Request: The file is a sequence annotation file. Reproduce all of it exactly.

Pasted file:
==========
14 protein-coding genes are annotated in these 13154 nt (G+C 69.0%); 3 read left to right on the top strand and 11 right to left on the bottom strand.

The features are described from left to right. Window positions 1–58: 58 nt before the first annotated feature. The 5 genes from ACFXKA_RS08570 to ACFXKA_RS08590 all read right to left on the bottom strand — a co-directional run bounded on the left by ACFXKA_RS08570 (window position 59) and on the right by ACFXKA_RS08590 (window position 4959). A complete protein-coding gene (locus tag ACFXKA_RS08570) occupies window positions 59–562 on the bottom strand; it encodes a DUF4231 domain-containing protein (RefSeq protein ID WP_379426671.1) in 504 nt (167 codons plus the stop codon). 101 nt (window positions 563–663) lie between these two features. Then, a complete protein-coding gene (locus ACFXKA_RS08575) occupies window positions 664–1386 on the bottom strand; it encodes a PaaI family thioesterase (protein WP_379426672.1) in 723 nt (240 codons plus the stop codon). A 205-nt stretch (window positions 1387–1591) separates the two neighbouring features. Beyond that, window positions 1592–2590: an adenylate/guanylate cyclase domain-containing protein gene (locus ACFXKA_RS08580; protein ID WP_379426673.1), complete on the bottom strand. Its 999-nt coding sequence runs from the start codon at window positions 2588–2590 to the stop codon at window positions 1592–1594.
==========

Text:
14 protein-coding genes are annotated in these 13154 nt (G+C 69.0%); 3 read left to right on the top strand and 11 right to left on the bottom strand.

The features are described from left to right. Window positions 1–58: 58 nt before the first annotated feature. The 5 genes from ACFXKA_RS08570 to ACFXKA_RS08590 all read right to left on the bottom strand — a co-directional run bounded on the left by ACFXKA_RS08570 (window position 59) and on the right by ACFXKA_RS08590 (window position 4959). A complete protein-coding gene (locus tag ACFXKA_RS08570) occupies window positions 59–562 on the bottom strand; it encodes a DUF4231 domain-containing protein (RefSeq protein ID WP_379426671.1) in 504 nt (167 codons plus the stop codon). 101 nt (window positions 563–663) lie between these two features. Then, a complete protein-coding gene (locus ACFXKA_RS08575) occupies window positions 664–1386 on the bottom strand; it encodes a PaaI family thioesterase (protein WP_379426672.1) in 723 nt (240 codons plus the stop codon). A 205-nt stretch (window positions 1387–1591) separates the two neighbouring features. Beyond that, window positions 1592–2590: an adenylate/guanylate cyclase domain-containing protein gene (locus ACFXKA_RS08580; protein ID WP_379426673.1), complete on the bottom strand. Its 999-nt coding sequence runs from the start codon at window positions 2588–2590 to the stop codon at window positions 1592–1594.